I’ve been lucky enough to have bower birds nesting in my garden a couple of times over the years in different locations, and have many hopping around the garden again now.
I collect things from the garden to display in the kitchen and marvel at how many species of fruit are suited to a bowerbird like me who fanciesblue, including the spectacular Davidson’s Plums and Blue Quandong .
Bower birds deserve their legendary status.
They are up there in my top 10 (the logic of Internet search requires us to think in lists) , pretty much at the top along with Lyre birds, which some DNA-DNA hybridization studies identify as closely related to them. Satin Bowerbirds are of course excellent mimics as well as being artful builders and collectors. Bowerbirds are superb persuaders (born advertisers), using whatever resources they have at hand creatively to attract and charm a mate, architectural constructions, an array of other visual and aesthetic elements, a variety of sounds and of course movement in the form of dance.
I find it impossible to talk about Bowerbirds without lapsing into metaphor, morality and anthropomorphism. David Attenborough’s commentary is rich – his metaphors spark interest in from the audience. Bowerbirds may be the most creative of persuaders, but the nature documentary commentator (usually male with silver plumage) builds on their artistry, showing the world closeups of otherwise unseen and little known animal practices, and translating those behaviours into human terms . To labor the metaphors here, the nature documentary narrator has a symbiotic relationship with the bird he draws his material from, capitalizing on the wonders of nature while fostering wonder in nature and hopefully some conservation values.
We tend to think of animal behaviour as testimony or proof that certain human behaviours are the result of ‘natural’ impulses.
These behaviours are ripe with human significance. Note the following observations are far from scientific but show a strange and contradicatory mix of information and impressions I’ve gained from different sources. Clearly there are many types of bowerbirds, and different patterns of behaviour, but all have heightened moral significance.
The male bower bird (usually the male) builds extraordinary and wonderful bowers and collects beautiful objects which are displayed with great art to attract a female ( creativity and innovation is important to success and survival)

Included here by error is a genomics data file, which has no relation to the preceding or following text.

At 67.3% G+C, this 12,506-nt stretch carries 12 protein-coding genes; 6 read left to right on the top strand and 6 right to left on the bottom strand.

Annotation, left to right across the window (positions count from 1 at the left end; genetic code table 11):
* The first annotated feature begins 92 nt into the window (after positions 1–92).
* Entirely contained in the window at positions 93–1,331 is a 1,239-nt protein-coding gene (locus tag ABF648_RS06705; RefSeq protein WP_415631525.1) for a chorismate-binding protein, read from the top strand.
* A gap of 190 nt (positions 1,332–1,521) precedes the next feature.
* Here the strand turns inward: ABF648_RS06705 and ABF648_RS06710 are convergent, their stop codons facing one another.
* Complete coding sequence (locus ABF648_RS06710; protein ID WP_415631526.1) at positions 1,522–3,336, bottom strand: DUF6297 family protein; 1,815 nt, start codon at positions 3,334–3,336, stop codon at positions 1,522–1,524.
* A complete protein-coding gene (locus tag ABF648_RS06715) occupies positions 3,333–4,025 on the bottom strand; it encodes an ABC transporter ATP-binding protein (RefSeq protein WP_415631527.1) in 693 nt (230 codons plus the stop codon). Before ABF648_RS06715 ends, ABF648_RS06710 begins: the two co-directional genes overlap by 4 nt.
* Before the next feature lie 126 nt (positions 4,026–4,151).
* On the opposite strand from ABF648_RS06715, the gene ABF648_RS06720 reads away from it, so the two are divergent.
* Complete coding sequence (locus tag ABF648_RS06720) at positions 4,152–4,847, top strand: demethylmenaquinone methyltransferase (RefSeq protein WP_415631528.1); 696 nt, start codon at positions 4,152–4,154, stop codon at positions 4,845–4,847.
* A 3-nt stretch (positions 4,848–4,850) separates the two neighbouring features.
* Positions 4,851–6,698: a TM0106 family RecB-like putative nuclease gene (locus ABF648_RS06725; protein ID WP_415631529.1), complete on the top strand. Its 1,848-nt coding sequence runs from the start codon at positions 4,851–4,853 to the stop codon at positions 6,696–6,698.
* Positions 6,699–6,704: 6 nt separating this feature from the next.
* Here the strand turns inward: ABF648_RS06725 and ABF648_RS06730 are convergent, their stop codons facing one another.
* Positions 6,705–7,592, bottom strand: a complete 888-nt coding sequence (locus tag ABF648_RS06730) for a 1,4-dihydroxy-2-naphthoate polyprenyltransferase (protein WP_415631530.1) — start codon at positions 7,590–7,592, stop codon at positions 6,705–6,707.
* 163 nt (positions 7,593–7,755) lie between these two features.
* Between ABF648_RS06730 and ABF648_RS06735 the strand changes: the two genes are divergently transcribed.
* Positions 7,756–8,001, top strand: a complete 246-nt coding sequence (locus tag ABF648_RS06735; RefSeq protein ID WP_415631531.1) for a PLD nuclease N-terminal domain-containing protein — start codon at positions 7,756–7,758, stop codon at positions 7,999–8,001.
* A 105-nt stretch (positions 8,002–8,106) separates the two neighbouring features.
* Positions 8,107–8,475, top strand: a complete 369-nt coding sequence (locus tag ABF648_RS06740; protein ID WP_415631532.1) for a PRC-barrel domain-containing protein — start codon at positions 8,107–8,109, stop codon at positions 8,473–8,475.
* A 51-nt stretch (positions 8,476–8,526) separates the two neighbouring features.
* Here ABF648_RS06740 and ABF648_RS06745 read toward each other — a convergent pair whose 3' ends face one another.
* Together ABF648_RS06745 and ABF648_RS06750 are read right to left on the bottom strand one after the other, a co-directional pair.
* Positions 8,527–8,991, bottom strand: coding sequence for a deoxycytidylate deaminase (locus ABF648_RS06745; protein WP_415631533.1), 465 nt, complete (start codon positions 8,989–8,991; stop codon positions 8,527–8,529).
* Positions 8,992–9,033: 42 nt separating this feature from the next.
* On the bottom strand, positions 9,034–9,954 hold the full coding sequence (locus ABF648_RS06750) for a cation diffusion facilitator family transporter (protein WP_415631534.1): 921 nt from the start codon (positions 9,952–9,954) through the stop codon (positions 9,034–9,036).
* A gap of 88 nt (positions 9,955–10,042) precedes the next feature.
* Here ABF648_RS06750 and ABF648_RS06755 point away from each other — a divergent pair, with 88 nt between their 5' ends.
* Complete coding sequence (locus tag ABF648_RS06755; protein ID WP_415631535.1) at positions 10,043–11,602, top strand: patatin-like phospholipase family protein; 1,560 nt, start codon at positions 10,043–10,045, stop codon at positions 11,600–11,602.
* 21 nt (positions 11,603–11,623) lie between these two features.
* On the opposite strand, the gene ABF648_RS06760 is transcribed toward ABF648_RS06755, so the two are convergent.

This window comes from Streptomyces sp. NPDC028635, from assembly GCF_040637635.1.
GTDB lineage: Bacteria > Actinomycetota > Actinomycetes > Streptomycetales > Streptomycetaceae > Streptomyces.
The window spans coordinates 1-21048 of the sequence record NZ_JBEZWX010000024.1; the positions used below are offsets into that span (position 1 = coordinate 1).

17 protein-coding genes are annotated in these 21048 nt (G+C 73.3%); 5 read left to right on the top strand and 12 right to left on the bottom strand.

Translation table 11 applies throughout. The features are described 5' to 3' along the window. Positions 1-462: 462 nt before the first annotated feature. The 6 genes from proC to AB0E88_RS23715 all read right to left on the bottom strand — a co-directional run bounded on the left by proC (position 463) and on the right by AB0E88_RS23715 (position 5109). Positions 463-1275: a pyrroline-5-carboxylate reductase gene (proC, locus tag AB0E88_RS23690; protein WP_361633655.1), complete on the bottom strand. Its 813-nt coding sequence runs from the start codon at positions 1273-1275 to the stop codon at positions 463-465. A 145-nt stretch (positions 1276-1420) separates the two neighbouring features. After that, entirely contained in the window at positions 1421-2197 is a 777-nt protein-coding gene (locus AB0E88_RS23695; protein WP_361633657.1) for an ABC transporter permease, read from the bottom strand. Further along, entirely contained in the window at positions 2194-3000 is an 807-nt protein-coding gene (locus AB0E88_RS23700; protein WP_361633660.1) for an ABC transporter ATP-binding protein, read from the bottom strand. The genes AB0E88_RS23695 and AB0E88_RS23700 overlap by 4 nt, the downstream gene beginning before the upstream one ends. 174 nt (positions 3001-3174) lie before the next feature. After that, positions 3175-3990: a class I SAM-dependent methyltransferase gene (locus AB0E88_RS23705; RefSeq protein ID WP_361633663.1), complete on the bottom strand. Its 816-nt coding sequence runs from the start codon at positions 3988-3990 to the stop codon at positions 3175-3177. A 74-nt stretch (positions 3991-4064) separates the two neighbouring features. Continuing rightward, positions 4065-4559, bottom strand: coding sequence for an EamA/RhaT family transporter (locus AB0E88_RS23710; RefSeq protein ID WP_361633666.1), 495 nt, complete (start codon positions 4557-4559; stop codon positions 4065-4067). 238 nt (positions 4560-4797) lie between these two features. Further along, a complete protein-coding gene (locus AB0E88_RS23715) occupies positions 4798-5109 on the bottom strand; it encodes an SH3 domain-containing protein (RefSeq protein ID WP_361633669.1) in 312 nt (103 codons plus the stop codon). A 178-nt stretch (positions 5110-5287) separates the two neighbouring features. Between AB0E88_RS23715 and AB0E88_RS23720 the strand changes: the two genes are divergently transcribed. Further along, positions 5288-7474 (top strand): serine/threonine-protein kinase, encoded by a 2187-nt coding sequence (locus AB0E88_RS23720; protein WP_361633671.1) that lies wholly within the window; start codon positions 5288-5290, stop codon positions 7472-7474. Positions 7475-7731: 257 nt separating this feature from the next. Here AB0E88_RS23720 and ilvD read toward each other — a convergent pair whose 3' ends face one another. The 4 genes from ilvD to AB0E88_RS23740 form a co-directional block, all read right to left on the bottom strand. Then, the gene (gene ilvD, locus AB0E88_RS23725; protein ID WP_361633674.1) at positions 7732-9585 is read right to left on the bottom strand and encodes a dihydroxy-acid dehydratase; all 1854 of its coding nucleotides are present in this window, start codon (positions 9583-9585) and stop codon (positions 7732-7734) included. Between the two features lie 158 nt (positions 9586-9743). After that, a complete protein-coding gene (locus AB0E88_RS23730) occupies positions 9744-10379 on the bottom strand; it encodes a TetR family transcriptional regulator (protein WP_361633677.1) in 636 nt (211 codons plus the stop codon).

the male bower bird faces intense competition from other males to attract mates (heroic struggle, or sophomore angst)
the bowers are inspected by many females, several of whom may choose the same mate, leaving some males partnerless (bored princess – more sophomore angst?)
The female bowerbird builds and maintains the bower. (feminist revision)
Female bowerbirds are generally ‘sole-parents’ who attend to the ongoing maintenance of the bower, feed themselves and raise the young, leaving the male bowerbird free to find beautiful objects (heroic struggle)
The female bowerbird is drab and the male is spectacular (unfair world)
Bowerbirds arrange the bower and objects in strategic ways – with many differentiating factors – colour, size and shape of object, arrangement of the ‘piles’ of objects. (art and creativity triumphs in the midst of malthusian struggle over limited resources)
Female bower birds attend to ‘interior decorating’ (see Attenborough clip above) and is a proud and fussy housekeeper.
Some bowerbirds – as they arrange objects – create an optical illusion to successfully attract a mate. This video demonstrating findings of recent study on bowerbird arrangement is fascinating. (trickster – rat cunning is needed to survive) optical illusions in bowerbird art
The bowerbird is an artist, a scultor and a painter…..all of this is done, along with some dancing, to impress the female (courtship effort ‘paralleled by no other species on earth’ Attenborough).
The bowerbird is hardworking (workethic impresses tv audiences and female bird -or perhaps it’s the female bird that is hardworking)
Attenborough’s language: art gallery, jewels, artist.
A filmmaker friend of mine said she hated nature documentaries because they were always banging on about male courtship rituals, their fights with competitors, and other heroic efforts to survive, conquer and dominate the animal kingdom. I thought this was the most astonishing and skewed account of wildlife docos I’d ever heard, but since then have been awed by the prevalence of these themes.
Note here the moral overtones of the way we talk about birds. Here the playboy bowerbird.
And the the tiny fairy wren of southern Australia “is revealed as the most promiscuous bird in the world”.
Courtship rituals of birds.